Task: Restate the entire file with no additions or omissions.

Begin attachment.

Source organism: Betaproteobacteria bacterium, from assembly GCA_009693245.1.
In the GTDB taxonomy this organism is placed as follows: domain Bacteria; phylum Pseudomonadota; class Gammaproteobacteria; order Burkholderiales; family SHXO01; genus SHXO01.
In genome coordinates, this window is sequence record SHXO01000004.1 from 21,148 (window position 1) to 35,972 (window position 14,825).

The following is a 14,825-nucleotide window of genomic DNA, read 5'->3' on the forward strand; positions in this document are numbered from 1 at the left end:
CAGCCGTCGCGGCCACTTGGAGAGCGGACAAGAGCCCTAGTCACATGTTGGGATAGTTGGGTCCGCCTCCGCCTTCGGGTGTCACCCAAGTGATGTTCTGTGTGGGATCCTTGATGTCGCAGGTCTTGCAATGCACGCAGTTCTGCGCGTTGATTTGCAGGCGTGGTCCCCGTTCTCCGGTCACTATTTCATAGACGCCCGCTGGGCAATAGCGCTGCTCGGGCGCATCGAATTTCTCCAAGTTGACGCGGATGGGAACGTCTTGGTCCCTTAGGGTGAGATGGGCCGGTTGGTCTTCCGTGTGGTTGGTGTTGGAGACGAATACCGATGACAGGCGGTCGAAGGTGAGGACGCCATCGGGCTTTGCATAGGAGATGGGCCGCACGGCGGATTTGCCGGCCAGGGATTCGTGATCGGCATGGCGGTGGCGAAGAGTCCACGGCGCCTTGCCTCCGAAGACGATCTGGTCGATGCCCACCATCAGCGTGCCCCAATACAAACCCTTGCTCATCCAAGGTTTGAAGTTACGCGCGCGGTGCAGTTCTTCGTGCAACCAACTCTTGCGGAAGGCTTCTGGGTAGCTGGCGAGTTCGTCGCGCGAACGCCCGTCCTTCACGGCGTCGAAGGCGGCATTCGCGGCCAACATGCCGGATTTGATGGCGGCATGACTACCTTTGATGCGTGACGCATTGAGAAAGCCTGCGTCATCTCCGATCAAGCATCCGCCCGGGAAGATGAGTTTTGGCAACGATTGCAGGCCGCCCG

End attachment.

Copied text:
Source organism: Betaproteobacteria bacterium, from assembly GCA_009693245.1.
In the GTDB taxonomy this organism is placed as follows: domain Bacteria; phylum Pseudomonadota; class Gammaproteobacteria; order Burkholderiales; family SHXO01; genus SHXO01.
In genome coordinates, this window is sequence record SHXO01000004.1 from 21,148 (window position 1) to 35,972 (window position 14,825).

The following is a 14,825-nucleotide window of genomic DNA, read 5'->3' on the forward strand; positions in this document are numbered from 1 at the left end:
CAGCCGTCGCGGCCACTTGGAGAGCGGACAAGAGCCCTAGTCACATGTTGGGATAGTTGGGTCCGCCTCCGCCTTCGGGTGTCACCCAAGTGATGTTCTGTGTGGGATCCTTGATGTCGCAGGTCTTGCAATGCACGCAGTTCTGCGCGTTGATTTGCAGGCGTGGTCCCCGTTCTCCGGTCACTATTTCATAGACGCCCGCTGGGCAATAGCGCTGCTCGGGCGCATCGAATTTCTCCAAGTTGACGCGGATGGGAACGTCTTGGTCCCTTAGGGTGAGATGGGCCGGTTGGTCTTCCGTGTGGTTGGTGTTGGAGACGAATACCGATGACAGGCGGTCGAAGGTGAGGACGCCATCGGGCTTTGCATAGGAGATGGGCCGCACGGCGGATTTGCCGGCCAGGGATTCGTGATCGGCATGGCGGTGGCGAAGAGTCCACGGCGCCTTGCCTCCGAAGACGATCTGGTCGATGCCCACCATCAGCGTGCCCCAATACAAACCCTTGCTCATCCAAGGTTTGAAGTTACGCGCGCGGTGCAGTTCTTCGTGCAACCAACTCTTGCGGAAGGCTTCTGGGTAGCTGGCGAGTTCGTCGCGCGAACGCCCGTCCTTCACGGCGTCGAAGGCGGCATTCGCGGCCAACATGCCGGATTTGATGGCGGCATGACTACCTTTGATGCGTGACGCATTGAGAAAGCCTGCGTCATCTCCGATCAAGCATCCGCCCGGGAAGATGAGTTTTGGCAACGATTGCAGGCCGCCCG